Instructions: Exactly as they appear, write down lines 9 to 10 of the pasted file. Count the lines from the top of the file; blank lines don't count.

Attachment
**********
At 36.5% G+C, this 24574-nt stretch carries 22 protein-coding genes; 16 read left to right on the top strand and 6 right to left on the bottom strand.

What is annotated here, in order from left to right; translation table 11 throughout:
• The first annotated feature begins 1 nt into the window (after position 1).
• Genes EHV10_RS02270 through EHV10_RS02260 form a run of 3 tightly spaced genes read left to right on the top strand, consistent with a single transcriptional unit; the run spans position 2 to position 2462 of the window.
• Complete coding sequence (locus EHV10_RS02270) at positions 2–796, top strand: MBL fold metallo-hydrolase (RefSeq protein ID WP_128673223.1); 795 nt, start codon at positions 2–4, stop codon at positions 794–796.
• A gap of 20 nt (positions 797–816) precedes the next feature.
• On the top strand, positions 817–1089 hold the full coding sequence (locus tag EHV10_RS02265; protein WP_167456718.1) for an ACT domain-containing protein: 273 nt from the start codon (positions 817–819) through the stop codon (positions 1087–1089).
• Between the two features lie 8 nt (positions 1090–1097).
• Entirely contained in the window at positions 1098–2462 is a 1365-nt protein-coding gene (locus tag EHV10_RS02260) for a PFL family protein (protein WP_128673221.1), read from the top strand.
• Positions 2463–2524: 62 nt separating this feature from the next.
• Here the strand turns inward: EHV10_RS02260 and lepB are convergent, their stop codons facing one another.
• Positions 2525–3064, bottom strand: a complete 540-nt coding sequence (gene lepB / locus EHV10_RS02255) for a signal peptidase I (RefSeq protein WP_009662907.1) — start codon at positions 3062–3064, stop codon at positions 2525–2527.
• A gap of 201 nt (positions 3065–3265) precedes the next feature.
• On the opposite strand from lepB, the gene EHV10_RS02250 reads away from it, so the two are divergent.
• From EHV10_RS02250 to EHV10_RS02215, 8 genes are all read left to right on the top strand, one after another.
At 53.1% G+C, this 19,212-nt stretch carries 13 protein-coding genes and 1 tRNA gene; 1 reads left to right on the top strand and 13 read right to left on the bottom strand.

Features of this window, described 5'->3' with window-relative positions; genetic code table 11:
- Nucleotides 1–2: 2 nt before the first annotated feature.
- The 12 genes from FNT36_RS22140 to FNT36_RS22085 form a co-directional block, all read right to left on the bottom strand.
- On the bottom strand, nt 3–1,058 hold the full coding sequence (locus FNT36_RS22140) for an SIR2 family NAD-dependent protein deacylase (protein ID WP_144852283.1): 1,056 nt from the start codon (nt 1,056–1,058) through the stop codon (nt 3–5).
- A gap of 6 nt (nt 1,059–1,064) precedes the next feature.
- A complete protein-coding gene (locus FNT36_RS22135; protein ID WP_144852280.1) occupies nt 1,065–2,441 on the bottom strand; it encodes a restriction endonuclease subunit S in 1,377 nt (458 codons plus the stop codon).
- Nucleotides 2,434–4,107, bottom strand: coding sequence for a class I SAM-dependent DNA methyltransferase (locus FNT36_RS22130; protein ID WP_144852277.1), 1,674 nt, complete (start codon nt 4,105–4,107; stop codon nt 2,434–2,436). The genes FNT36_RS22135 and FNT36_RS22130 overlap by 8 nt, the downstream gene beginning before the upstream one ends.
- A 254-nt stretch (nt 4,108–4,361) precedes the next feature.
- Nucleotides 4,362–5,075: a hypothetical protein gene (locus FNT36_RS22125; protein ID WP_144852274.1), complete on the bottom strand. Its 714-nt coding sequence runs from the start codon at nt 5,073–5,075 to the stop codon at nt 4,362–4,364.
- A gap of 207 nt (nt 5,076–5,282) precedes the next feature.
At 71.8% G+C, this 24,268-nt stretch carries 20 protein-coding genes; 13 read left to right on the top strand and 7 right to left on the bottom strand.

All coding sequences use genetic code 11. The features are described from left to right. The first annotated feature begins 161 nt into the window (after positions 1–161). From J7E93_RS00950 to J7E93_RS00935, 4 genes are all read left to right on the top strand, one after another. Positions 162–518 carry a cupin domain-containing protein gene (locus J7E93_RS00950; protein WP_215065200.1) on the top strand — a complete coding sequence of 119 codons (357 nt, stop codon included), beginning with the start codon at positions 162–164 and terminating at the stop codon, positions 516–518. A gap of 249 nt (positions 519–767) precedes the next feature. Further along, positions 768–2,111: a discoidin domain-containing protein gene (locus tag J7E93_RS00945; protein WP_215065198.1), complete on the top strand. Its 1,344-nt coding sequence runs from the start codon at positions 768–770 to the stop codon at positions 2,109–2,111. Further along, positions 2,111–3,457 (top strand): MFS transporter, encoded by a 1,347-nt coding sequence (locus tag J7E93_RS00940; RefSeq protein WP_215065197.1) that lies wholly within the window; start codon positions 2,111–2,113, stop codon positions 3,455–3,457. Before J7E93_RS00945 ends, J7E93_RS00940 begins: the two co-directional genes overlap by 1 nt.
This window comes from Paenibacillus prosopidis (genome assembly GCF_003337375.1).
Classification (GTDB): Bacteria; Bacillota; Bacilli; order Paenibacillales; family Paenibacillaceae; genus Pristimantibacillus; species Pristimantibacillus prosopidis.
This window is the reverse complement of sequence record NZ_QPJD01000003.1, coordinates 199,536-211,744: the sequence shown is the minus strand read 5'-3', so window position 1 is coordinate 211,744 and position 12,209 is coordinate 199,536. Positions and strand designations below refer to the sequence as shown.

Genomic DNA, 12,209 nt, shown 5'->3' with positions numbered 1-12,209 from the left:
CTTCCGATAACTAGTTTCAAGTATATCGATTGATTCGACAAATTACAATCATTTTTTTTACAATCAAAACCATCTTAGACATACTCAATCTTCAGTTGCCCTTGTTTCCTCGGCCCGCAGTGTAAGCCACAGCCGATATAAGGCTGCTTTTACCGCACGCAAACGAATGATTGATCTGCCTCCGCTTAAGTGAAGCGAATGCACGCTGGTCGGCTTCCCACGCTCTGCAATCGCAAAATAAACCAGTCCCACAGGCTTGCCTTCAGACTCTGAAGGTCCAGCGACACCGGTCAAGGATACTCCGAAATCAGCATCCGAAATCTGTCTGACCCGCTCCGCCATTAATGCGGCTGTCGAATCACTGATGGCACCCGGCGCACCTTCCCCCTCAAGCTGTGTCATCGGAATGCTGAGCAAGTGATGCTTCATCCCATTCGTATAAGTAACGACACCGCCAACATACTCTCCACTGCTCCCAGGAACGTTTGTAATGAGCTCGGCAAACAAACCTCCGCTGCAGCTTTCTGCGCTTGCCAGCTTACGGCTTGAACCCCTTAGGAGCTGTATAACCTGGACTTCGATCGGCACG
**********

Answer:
• Entirely contained in the window at positions 1098–2462 is a 1365-nt protein-coding gene (locus tag EHV10_RS02260) for a PFL family protein (protein WP_128673221.1), read from the top strand.
• Positions 2463–2524: 62 nt separating this feature from the next.